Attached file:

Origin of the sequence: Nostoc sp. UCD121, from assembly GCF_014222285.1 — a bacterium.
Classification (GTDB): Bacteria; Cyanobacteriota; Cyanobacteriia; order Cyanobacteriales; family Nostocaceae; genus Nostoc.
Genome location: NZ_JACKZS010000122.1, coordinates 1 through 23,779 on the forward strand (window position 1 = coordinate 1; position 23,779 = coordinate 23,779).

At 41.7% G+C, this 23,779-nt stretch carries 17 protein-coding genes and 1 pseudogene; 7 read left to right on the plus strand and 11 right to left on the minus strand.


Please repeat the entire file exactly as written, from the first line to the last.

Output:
Origin of the sequence: Nostoc sp. UCD121, from assembly GCF_014222285.1 — a bacterium.
Classification (GTDB): Bacteria; Cyanobacteriota; Cyanobacteriia; order Cyanobacteriales; family Nostocaceae; genus Nostoc.
Genome location: NZ_JACKZS010000122.1, coordinates 1 through 23,779 on the forward strand (window position 1 = coordinate 1; position 23,779 = coordinate 23,779).

At 41.7% G+C, this 23,779-nt stretch carries 17 protein-coding genes and 1 pseudogene; 7 read left to right on the plus strand and 11 right to left on the minus strand.